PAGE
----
A text from Japan: insurrections spreading like a virus…
Originally published by Hapax . Written by Nezumi. Translated by Anarchis News.
According to Egawa Takao, the moral taught to us by the virus calamity is “dwell within nature.” This is a far cry from ecological living. It’s the nationwide insurrection happening in the US that’s dwelling within nature, and shows us a what a politics during and possibly even after the virus calamity looks like.
Many have pointed out that corona is something that’s rapidly amplified the exploitation and discrimination, marginalization and abandonment, as well as the racism that’s existed before it, and at the same time brought about the intensification and policing nature of surveillance society. But what the current insurrection announces as a politics for after corona isn’t limited to that.
Ishikawa Yoshimasa, while citing Derrida, argues that (“The stupidity of the human’s inherent animality”) the virus calamity is the exposure of incalculability in the face of globalization which subsumes the world based on calculability. At this time, an unprecedented situation was brought about in which the state as population maintenance apparatus strangled capitalism. Here too was born the strange sight of sovereigns continuing to oscillate in the amplitude between Trump and Merkel, with the right wing emphasizing freedom and the left emphasizing confinement. There was laid bare the frailty of governance, the collapse of those biopolitics.
In this rift George Floyd was brutally murdered, and a new insurrection began in resistance to this. Why did racism become the focal point? We’ll cite below something we quoted when we were discussing fascism last year: “According to Foucault, racism from modernity onward was formed alongside biopower. Racism is the means of being able to enter into the gaps in the realm of life taken on by power.” Racism is the condition of biopolitics, but it’s precisely because of this that it’s the original sin that haunts it. This is the paradox of so-called advanced countries and even more so the state itself having colonialism as its foundation. Foucault expanded racism into something that “becomes necessary… the moment you think about looking your enemy in the face.” If that’s the case, isn’t Schmitt’s friend/enemy logic a displacement of racism? As this crisis isn’t realistically unresolvable, the political science of determination in a state of emergency (state of exception) is born once again.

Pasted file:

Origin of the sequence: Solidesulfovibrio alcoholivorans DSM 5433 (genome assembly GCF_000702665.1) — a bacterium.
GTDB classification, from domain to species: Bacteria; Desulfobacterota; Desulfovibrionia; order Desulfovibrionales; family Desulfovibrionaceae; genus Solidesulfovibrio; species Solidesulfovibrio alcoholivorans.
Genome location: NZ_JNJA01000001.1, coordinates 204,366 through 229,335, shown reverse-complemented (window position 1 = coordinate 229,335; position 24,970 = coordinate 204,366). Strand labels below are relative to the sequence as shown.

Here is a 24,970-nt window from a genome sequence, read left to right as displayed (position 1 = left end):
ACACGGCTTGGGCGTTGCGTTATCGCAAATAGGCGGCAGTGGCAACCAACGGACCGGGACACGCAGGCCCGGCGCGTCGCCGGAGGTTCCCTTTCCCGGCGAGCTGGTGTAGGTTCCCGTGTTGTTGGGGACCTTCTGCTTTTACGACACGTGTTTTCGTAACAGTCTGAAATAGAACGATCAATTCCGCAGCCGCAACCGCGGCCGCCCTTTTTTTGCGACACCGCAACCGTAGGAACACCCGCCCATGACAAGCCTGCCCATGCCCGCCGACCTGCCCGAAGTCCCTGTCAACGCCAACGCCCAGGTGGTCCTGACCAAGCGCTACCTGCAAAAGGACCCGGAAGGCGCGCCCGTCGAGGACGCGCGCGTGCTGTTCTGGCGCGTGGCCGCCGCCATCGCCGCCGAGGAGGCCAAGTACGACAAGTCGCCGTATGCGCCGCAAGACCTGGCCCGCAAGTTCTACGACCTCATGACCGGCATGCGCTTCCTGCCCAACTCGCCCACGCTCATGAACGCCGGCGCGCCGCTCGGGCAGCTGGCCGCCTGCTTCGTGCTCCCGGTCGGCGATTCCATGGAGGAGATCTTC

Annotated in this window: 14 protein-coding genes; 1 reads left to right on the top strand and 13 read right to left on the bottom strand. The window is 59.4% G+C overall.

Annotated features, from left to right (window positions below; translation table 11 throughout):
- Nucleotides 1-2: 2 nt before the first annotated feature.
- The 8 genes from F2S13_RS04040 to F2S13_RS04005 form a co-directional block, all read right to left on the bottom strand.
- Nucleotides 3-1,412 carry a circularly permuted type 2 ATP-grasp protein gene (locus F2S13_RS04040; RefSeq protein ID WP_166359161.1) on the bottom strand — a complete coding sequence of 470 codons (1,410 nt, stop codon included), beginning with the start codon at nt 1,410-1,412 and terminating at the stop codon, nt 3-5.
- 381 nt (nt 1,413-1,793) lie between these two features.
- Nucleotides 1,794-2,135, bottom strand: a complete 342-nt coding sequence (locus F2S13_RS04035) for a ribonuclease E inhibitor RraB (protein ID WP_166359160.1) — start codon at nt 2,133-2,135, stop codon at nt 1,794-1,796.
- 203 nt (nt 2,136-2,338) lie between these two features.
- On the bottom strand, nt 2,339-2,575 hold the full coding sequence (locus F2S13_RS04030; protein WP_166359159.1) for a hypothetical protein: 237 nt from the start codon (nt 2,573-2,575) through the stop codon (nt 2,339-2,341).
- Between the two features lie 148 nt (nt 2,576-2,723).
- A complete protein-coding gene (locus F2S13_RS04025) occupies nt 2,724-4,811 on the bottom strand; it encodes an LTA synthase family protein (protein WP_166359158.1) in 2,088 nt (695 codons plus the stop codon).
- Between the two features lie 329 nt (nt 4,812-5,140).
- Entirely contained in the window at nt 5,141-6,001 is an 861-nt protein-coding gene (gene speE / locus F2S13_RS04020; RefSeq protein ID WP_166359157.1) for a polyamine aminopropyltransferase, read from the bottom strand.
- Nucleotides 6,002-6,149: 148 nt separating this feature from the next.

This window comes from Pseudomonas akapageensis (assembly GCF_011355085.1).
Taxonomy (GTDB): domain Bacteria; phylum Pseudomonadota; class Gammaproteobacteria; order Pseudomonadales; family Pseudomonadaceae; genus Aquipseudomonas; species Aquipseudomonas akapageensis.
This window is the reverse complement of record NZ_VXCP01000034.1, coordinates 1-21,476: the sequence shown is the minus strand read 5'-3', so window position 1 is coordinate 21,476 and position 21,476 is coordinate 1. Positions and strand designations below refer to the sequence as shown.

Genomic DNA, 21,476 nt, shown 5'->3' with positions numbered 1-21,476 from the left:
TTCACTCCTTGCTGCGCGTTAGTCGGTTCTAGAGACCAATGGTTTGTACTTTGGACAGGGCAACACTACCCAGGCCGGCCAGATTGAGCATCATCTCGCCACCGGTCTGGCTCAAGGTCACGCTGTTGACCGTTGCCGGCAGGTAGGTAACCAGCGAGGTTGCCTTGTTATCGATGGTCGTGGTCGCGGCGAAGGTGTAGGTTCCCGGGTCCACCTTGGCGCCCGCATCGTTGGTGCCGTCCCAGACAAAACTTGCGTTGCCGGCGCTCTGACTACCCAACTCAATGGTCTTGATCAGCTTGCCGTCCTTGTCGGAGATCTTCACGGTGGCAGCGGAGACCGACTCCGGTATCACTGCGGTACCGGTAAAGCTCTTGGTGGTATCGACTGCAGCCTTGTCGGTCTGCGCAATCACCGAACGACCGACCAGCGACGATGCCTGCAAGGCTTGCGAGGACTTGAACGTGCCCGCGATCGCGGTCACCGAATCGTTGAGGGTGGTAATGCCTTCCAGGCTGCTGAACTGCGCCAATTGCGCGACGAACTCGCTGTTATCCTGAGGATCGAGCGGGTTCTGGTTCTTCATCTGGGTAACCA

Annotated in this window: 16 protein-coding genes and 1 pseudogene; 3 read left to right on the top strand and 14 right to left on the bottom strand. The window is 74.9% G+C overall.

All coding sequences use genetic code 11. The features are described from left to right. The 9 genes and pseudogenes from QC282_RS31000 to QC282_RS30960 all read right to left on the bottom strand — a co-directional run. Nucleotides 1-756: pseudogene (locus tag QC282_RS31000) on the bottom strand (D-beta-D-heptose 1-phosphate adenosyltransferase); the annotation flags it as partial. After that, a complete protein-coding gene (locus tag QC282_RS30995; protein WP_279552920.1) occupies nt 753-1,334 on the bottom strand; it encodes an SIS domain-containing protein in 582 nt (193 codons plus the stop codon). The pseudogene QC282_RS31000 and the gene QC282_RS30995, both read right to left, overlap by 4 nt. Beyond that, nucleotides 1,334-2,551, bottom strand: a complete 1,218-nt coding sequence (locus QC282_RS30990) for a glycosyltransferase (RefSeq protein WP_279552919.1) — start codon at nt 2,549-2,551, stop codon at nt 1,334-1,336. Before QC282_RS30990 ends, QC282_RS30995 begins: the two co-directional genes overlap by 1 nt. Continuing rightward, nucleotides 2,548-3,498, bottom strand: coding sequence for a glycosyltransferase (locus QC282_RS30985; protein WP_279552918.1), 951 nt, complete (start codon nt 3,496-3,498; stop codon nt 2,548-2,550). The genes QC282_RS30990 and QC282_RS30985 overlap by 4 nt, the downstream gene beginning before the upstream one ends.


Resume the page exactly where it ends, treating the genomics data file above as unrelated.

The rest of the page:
Racism was derived from colonialism, but according to a recent work by the widely quoted Scott, the slave system in this form has its origins in the agricultural state itself, and it was in the permanence of agricultural states that epidemics had their beginning. And the virus is something which continues to redefine life between existence and non-existence. That is, it was inevitable that resistance to the governance laid bare by the virus tragedy would be triggered by racism, and by returning to nature this insurrection cuts through the origins of governance. And with this disrupts Schmittian politics by virtue of its asymmetry. It emerges into another dimension by answering the question of racism with “the external force of natural” (Egawa Takao). No longer is attacking racism a defense of the last fortress of liberalism.
(This is a segment from a text to be published in HAPAX 13)
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